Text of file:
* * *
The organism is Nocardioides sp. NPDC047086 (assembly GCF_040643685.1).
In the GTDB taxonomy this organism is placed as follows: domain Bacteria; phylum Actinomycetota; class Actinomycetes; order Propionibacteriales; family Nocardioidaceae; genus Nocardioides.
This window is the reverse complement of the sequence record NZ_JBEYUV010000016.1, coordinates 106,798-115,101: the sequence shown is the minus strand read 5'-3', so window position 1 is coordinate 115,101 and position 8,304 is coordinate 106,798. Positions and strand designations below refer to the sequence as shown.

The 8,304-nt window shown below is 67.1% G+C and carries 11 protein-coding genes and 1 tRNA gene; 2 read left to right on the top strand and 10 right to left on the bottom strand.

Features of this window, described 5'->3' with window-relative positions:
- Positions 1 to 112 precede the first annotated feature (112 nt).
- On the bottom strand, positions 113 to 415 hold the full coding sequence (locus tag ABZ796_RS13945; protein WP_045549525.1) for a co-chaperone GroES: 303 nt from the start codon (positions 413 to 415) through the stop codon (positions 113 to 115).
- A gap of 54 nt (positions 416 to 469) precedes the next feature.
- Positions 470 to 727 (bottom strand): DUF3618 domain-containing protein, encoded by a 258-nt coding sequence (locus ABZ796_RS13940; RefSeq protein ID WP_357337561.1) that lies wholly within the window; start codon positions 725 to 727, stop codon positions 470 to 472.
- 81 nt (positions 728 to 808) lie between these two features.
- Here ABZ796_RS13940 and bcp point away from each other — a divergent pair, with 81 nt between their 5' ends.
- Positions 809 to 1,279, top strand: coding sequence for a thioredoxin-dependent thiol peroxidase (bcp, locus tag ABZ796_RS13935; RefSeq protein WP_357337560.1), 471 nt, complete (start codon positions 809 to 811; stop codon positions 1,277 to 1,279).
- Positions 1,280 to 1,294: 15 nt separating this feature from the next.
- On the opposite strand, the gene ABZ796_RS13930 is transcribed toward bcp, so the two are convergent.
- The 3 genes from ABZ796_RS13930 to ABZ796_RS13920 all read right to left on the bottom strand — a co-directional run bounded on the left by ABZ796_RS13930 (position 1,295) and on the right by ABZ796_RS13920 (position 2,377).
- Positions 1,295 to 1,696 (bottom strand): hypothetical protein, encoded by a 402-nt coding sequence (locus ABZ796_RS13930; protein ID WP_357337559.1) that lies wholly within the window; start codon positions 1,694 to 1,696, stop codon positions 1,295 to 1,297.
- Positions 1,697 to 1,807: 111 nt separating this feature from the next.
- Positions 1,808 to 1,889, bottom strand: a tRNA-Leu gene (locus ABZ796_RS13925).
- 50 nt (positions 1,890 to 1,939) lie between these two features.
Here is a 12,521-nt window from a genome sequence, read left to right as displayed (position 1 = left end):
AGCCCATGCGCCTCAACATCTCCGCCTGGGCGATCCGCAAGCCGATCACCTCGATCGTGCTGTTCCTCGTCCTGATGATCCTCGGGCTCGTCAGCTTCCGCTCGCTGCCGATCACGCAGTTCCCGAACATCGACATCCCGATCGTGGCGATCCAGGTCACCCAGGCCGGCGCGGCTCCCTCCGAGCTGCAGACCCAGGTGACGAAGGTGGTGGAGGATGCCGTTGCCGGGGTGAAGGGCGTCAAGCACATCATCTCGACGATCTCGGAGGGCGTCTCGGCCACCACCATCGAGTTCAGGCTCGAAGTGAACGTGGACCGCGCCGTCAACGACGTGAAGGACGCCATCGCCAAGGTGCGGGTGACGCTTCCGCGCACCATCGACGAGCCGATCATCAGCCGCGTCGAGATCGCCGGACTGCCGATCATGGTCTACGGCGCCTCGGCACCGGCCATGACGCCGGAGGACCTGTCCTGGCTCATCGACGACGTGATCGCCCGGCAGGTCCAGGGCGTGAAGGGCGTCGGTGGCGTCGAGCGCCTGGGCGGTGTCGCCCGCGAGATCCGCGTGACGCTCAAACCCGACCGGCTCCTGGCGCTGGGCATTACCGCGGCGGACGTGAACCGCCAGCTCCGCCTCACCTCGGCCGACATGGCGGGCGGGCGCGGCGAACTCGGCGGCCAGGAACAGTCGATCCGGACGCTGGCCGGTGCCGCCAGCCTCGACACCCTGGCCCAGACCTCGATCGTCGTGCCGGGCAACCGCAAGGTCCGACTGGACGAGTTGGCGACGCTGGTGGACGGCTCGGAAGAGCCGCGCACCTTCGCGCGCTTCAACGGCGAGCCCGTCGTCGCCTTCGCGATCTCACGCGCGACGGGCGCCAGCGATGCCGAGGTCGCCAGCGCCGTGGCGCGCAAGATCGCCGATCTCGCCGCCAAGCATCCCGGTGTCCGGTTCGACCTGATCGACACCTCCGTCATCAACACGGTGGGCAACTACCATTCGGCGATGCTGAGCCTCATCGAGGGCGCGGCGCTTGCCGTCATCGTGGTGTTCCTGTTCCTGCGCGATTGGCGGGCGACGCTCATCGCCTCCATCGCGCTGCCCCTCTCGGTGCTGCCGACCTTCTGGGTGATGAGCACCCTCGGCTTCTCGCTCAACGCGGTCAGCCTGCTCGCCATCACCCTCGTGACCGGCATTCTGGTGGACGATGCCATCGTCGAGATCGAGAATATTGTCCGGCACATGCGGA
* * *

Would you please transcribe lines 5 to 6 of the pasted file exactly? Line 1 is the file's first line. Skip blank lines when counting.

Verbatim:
Features of this window, described 5'->3' with window-relative positions:
- Positions 1 to 112 precede the first annotated feature (112 nt).